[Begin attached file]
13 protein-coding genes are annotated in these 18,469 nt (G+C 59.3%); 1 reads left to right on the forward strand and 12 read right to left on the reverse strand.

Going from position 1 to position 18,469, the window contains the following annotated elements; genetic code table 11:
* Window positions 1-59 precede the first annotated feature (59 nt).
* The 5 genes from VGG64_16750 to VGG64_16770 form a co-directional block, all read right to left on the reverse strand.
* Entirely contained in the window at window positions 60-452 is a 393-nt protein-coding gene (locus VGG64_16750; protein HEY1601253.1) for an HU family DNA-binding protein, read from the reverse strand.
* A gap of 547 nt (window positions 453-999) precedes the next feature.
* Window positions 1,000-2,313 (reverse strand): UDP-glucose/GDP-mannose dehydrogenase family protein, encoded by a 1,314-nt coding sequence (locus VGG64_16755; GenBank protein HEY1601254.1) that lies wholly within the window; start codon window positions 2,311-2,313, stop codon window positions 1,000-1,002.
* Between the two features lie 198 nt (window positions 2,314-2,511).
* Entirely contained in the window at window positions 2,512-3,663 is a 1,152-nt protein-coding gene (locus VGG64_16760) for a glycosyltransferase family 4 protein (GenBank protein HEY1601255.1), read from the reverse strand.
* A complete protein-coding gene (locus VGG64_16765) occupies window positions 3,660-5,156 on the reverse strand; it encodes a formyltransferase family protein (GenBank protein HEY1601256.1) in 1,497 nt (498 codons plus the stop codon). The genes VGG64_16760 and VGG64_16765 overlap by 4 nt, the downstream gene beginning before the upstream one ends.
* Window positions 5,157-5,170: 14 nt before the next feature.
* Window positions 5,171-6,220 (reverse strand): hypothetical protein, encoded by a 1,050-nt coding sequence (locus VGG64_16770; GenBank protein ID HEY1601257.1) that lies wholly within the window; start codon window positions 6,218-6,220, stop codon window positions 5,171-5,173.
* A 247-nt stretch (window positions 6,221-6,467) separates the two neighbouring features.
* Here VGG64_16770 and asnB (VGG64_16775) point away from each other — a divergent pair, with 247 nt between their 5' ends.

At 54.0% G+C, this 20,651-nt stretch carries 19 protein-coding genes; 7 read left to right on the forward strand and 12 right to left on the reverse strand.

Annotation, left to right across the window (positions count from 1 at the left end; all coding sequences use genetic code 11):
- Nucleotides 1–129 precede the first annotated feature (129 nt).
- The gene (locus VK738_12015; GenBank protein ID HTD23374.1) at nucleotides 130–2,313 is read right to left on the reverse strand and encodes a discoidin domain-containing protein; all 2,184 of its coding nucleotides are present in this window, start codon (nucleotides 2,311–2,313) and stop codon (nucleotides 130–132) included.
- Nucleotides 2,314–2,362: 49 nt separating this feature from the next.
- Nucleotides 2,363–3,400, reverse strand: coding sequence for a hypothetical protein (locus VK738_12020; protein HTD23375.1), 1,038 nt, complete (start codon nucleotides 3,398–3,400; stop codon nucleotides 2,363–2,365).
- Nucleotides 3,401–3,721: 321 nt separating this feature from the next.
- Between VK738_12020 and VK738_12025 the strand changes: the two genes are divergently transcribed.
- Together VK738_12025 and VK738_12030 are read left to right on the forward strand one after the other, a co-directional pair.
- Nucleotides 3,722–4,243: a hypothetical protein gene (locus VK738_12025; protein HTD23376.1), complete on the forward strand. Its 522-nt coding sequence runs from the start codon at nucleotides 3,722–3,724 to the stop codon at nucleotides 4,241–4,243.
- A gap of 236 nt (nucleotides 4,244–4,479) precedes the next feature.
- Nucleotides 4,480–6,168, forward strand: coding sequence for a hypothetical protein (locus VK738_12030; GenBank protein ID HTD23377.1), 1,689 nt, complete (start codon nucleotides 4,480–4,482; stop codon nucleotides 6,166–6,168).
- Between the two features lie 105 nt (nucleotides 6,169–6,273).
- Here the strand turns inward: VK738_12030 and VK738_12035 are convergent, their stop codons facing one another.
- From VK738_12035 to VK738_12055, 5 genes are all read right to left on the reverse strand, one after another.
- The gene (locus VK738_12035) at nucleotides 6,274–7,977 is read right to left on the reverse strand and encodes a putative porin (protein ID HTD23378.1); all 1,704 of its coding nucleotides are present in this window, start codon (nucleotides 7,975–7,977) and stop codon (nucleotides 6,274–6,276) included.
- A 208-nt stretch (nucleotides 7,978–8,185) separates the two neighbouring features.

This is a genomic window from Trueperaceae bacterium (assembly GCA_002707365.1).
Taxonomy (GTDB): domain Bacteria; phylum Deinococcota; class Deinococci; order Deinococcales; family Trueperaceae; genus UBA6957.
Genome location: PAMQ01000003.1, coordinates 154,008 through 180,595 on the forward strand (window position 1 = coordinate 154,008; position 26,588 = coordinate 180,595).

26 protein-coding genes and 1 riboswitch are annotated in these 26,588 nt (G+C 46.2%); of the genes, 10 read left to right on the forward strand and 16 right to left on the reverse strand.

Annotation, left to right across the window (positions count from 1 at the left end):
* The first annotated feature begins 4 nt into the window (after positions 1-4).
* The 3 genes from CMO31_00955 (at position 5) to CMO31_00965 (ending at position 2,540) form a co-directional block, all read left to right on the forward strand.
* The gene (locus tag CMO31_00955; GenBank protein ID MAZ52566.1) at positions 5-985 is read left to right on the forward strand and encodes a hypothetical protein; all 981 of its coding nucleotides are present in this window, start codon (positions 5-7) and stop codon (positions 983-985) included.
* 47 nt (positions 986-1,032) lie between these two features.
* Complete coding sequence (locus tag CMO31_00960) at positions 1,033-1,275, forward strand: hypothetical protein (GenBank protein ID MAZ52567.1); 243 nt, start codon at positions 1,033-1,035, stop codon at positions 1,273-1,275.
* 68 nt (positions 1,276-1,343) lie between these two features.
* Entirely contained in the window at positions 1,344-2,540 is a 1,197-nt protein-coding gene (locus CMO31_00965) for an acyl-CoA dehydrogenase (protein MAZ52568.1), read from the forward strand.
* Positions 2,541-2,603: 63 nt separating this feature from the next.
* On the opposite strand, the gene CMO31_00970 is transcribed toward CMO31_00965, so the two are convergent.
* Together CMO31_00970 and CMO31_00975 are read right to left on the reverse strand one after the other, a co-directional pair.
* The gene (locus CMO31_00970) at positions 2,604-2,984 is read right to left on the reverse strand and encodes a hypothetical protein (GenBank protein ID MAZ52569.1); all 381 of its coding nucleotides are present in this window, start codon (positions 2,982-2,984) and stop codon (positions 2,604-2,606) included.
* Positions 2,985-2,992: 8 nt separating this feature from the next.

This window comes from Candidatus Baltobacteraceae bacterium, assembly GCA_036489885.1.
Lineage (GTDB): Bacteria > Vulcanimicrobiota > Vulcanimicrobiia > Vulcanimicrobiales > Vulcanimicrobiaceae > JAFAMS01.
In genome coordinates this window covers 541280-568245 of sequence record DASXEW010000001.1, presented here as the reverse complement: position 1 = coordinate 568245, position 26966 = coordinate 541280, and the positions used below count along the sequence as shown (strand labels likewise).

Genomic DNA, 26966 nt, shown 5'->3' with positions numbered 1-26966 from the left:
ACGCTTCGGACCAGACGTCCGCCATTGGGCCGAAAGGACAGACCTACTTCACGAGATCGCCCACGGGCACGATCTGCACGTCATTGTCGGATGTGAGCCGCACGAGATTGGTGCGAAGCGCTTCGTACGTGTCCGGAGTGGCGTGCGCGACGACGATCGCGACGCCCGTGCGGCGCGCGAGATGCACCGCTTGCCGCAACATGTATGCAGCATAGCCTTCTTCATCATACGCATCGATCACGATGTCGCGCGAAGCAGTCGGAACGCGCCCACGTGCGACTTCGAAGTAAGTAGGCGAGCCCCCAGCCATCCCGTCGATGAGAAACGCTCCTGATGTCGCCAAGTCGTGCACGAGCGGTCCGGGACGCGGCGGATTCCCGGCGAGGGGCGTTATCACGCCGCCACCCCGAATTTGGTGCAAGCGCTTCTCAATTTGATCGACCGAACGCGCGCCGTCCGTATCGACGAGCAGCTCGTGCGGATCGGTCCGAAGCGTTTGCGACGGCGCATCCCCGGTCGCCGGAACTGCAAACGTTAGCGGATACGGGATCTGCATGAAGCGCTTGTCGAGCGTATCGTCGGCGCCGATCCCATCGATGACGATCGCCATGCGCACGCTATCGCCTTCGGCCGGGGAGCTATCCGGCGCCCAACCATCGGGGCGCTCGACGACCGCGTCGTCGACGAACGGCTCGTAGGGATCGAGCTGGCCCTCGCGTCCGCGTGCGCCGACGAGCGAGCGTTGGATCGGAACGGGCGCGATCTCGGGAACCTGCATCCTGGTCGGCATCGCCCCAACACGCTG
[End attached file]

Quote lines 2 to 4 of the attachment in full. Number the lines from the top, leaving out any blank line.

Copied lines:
Going from position 1 to position 18,469, the window contains the following annotated elements; genetic code table 11:
* Window positions 1-59 precede the first annotated feature (59 nt).
* The 5 genes from VGG64_16750 to VGG64_16770 form a co-directional block, all read right to left on the reverse strand.